This is often easier said than done. When speaking, try to look up at the audience occasionally, if you can. If you can’t bear to look directly at any one person, you can always pick a spot in the audience to look at. No one will know if you are actually looking at someone or not, but having your head up rather than looking down at a piece of paper will help people listening to you.
HOW LONG SHOULD A EULOGY BE?
There is no one answer to this question since there is no set length for a eulogy. It depends on the situation and the person giving the eulogy. If you are asked to give a eulogy, it is best to speak with the family of the deceased beforehand to get an idea of what they are looking for. In general, a eulogy should be long enough to say everything you want to say without being too long winded. Keep in mind that people will likely be emotional during the eulogy, so try to keep it as concise as possible while still conveying all of your thoughts and feelings.
700 to 3000 words could be a good framework. The eulogy should last 3-10 minutes, usually not shorter or longer than that.
MISTAKES WHEN WRITING A EULOGY
When it comes to writing a eulogy, there are certainly a few things you’ll want to avoid. Here are four of the most common mistakes people make:
1. Not knowing your audience
It’s important to remember who you’re writing for. A eulogy is not an opportunity to air your grievances or get revenge. Write something that will resonate with the people who are gathered to mourn the loss of their loved one.
2. Being too negative
A eulogy should be a celebration of life, not a chance to dwell on the negative aspects of the deceased person’s character. Of course, you can mention some of their flaws – we all have them – but try to focus on the good.
3. Forgetting to proofread
A eulogy is not the time for typos or grammatical errors. Make sure you proofread your work before you deliver it. Have someone else read it over as well, just to be safe.
4. Going off topic
Stick to the point. A eulogy is not a platform for you to share your own life story or vent about your own problems. Keep your comments focused on the deceased person and their impact on those around them.
- Over-rely on notes when delivering the eulogy
HOW TO AVOID GETTING OVER EMOTIONAL DURING THE EULOGY
When delivering a eulogy, it is important to try to remain as composed as possible. This can be difficult, especially if you were close to the person who has passed away. Here are a few tips to help you avoid becoming overly emotional while delivering a eulogy:
1. Practice beforehand. This will help you feel more prepared and confident when it comes time to deliver the eulogy.
2. Take breaks if needed. If you start to feel overwhelmed, take a few deep breaths or take a brief break.
3. Focus on positive memories. Try to focus on happy memories of the person who has passed away. This can help you maintain your composure while speaking.
4. Speak slowly and clearly. Taking your time while speaking can help you stay calm and collected.
5. Remember that you are not alone. There are likely other people who feel just as sad and emotional as you do. Allow yourself to grieve and lean on others for support.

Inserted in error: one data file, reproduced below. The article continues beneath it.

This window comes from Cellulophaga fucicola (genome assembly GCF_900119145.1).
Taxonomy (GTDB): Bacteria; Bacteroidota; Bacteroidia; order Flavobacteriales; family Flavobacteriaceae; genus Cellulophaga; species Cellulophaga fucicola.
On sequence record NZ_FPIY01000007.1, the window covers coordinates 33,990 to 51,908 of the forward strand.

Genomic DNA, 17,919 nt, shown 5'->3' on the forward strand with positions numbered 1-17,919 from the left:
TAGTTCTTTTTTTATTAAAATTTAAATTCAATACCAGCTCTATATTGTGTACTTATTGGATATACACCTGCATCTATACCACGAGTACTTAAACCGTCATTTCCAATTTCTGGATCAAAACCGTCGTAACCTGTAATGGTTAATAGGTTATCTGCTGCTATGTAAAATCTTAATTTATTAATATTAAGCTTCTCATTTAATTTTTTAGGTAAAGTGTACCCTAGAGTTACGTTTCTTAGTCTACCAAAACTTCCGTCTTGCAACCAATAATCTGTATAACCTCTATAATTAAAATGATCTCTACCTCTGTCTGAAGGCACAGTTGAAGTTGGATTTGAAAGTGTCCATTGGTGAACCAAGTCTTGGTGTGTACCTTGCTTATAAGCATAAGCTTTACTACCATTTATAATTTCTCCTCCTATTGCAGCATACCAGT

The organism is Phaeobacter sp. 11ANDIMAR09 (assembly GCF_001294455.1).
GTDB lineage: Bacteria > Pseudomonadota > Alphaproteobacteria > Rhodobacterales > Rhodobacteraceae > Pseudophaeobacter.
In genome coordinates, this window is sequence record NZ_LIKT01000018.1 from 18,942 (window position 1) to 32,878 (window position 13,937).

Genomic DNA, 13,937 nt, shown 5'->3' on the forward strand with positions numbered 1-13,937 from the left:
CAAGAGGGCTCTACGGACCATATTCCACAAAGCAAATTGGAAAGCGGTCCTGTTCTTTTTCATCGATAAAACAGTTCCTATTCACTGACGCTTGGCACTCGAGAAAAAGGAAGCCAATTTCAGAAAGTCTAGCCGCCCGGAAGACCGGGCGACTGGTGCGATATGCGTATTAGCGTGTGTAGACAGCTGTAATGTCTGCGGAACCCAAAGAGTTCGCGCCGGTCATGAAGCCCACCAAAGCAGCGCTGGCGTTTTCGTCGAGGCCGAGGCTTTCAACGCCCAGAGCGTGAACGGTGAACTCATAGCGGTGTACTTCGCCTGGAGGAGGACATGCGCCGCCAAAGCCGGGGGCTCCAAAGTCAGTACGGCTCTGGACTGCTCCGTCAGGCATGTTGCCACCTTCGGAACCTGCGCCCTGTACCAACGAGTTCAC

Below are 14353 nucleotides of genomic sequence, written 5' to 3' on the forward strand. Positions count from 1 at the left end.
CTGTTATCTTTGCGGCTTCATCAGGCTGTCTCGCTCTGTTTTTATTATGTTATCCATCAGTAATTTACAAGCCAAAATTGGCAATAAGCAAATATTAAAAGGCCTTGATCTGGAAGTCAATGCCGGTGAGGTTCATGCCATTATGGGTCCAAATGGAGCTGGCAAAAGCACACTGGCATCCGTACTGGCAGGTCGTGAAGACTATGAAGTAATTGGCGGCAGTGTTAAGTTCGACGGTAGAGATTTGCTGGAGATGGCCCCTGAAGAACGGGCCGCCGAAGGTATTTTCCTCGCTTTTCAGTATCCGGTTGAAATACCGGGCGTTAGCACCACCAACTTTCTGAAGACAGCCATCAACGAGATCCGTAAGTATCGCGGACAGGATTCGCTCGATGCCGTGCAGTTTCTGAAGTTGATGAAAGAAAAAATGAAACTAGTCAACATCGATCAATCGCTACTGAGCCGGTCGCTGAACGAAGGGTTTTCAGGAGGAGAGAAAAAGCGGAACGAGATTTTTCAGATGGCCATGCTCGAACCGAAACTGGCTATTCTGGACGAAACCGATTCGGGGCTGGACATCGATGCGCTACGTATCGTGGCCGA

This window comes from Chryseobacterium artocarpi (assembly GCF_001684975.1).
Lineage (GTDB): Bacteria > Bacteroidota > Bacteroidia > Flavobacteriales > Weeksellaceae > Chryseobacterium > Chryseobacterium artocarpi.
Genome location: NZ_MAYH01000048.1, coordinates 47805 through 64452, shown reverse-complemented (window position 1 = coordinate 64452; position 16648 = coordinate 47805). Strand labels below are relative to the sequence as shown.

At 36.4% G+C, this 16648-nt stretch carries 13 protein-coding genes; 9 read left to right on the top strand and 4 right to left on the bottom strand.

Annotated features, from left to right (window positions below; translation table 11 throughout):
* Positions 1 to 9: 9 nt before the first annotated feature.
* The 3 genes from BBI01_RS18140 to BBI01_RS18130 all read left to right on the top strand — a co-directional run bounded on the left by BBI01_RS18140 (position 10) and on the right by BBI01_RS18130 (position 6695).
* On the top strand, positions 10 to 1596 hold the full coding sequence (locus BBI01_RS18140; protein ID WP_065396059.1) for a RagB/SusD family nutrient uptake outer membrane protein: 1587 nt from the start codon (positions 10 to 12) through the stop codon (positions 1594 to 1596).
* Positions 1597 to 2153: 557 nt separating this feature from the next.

WHAT NOT TO INCLUDE IN A EULOGY
A eulogy is a speech that is meant to honor someone who has died. You don’t want to include anything embarrassing or private information that the person wouldn’t want revealed. You should also avoid saying anything that might surprise or offend funeral attendees.
- Focusing on cause of death
- Old hurts
- Past arguments/disagreements
- Family rifts
- Bad memories
- Unhealthy rivalries
- Poor treatment of others
- Poor decisions
- Emotional baggage
- Inappropriate stories
- Inappropriate humor
- Justifying/minimizing the loss
- Anything offensive
- Anything your conscience is telling you not to say
THINGS NOT TO SAY IN A EULOGY
When giving a eulogy, there are certain things you should avoid saying. Here are a few examples:
1. “He was a great man and will be sorely missed.”
2. “I can’t believe he’s gone.”
3. “We were all lucky to have known him.”
4. “She was an amazing woman and mother.”
5. “He was such a kind and gentle soul.”
6. “The world is a poorer place without him in it.”
7. “She was always so full of life.”
8. “He was the life of the party.”
9. “She was taken from us too soon.”
10. “We will never forget him.”
WRITING A EULOGY ABOUT A PERSON YOU DIDN’T LIKE OR DIDN’T KNWO WELL
It is usually expected that when talking about a deceased person, you should be positive. The family and close friends will want to hear good things about the person. Plus, most people in attendance will have had different experiences with the deceased, so it is better not to be honest.
BAD PUBLIC SPEAKING HABITS DURING A EULOGY.
We’ve all been in the audience during a public speech that went wrong. What do you remember about those speeches? Was it the kind, memorable or inspiring words? Or was it the actions of the speaker? Most likely, you remember the negative experience and have forgotten the words.
The purpose of this article is to help you avoid these typical eulogy mistakes. So, with that in mind, here are the things to avoid in a eulogy that will probably leave you feeling embarrassed.
- Cry uncontrollably
- Shake uncontrollably
- Rush through the eulogy
- Speak in monotone
- Forget to breathe
- Forget to pause periodically
- Express no emotion
- Lose your place
- Fumble with pages or unnumbered note cards
- Blow your nose
- Bend down repeatedly to drink from a bottle of water
- Use lots of ums and ahs
- Speak for too long
- Speak too briefly
- Display an embarrassing habit
- Anything else you may be worried about doing